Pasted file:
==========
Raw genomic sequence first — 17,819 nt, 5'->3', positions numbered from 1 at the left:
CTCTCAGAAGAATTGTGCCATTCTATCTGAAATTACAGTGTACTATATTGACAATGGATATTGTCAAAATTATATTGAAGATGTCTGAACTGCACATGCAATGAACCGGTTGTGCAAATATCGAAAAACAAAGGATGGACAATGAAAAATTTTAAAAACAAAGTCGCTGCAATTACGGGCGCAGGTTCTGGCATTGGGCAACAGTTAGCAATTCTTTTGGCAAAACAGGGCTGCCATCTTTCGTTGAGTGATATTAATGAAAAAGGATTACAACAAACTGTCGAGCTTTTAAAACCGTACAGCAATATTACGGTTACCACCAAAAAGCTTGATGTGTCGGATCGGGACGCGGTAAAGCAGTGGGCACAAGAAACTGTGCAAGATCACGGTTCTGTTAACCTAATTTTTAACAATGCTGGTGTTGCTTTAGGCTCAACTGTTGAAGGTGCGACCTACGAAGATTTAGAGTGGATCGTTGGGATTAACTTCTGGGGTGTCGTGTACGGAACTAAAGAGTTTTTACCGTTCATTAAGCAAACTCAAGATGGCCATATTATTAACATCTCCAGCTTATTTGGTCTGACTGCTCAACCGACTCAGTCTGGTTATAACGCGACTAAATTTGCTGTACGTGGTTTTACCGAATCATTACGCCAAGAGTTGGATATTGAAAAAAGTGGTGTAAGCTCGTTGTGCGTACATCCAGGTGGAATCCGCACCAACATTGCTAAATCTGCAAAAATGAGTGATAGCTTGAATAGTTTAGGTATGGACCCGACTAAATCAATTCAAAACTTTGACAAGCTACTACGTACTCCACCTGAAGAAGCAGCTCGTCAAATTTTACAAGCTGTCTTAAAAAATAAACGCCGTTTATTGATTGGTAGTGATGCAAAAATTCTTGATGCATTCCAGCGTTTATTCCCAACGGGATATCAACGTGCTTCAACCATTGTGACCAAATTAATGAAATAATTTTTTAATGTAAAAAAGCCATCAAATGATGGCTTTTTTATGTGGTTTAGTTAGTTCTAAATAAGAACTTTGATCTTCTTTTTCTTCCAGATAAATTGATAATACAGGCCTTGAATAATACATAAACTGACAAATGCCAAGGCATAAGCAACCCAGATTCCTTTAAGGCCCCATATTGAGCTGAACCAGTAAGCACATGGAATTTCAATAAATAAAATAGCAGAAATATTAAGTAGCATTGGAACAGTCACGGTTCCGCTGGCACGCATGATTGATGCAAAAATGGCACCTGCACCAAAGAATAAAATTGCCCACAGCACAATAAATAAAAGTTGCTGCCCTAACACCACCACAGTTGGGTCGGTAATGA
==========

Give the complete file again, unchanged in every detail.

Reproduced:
Raw genomic sequence first — 17,819 nt, 5'->3', positions numbered from 1 at the left:
CTCTCAGAAGAATTGTGCCATTCTATCTGAAATTACAGTGTACTATATTGACAATGGATATTGTCAAAATTATATTGAAGATGTCTGAACTGCACATGCAATGAACCGGTTGTGCAAATATCGAAAAACAAAGGATGGACAATGAAAAATTTTAAAAACAAAGTCGCTGCAATTACGGGCGCAGGTTCTGGCATTGGGCAACAGTTAGCAATTCTTTTGGCAAAACAGGGCTGCCATCTTTCGTTGAGTGATATTAATGAAAAAGGATTACAACAAACTGTCGAGCTTTTAAAACCGTACAGCAATATTACGGTTACCACCAAAAAGCTTGATGTGTCGGATCGGGACGCGGTAAAGCAGTGGGCACAAGAAACTGTGCAAGATCACGGTTCTGTTAACCTAATTTTTAACAATGCTGGTGTTGCTTTAGGCTCAACTGTTGAAGGTGCGACCTACGAAGATTTAGAGTGGATCGTTGGGATTAACTTCTGGGGTGTCGTGTACGGAACTAAAGAGTTTTTACCGTTCATTAAGCAAACTCAAGATGGCCATATTATTAACATCTCCAGCTTATTTGGTCTGACTGCTCAACCGACTCAGTCTGGTTATAACGCGACTAAATTTGCTGTACGTGGTTTTACCGAATCATTACGCCAAGAGTTGGATATTGAAAAAAGTGGTGTAAGCTCGTTGTGCGTACATCCAGGTGGAATCCGCACCAACATTGCTAAATCTGCAAAAATGAGTGATAGCTTGAATAGTTTAGGTATGGACCCGACTAAATCAATTCAAAACTTTGACAAGCTACTACGTACTCCACCTGAAGAAGCAGCTCGTCAAATTTTACAAGCTGTCTTAAAAAATAAACGCCGTTTATTGATTGGTAGTGATGCAAAAATTCTTGATGCATTCCAGCGTTTATTCCCAACGGGATATCAACGTGCTTCAACCATTGTGACCAAATTAATGAAATAATTTTTTAATGTAAAAAAGCCATCAAATGATGGCTTTTTTATGTGGTTTAGTTAGTTCTAAATAAGAACTTTGATCTTCTTTTTCTTCCAGATAAATTGATAATACAGGCCTTGAATAATACATAAACTGACAAATGCCAAGGCATAAGCAACCCAGATTCCTTTAAGGCCCCATATTGAGCTGAACCAGTAAGCACATGGAATTTCAATAAATAAAATAGCAGAAATATTAAGTAGCATTGGAACAGTCACGGTTCCGCTGGCACGCATGATTGATGCAAAAATGGCACCTGCACCAAAGAATAAAATTGCCCACAGCACAATAAATAAAAGTTGCTGCCCTAACACCACCACAGTTGGGTCGGTAATGA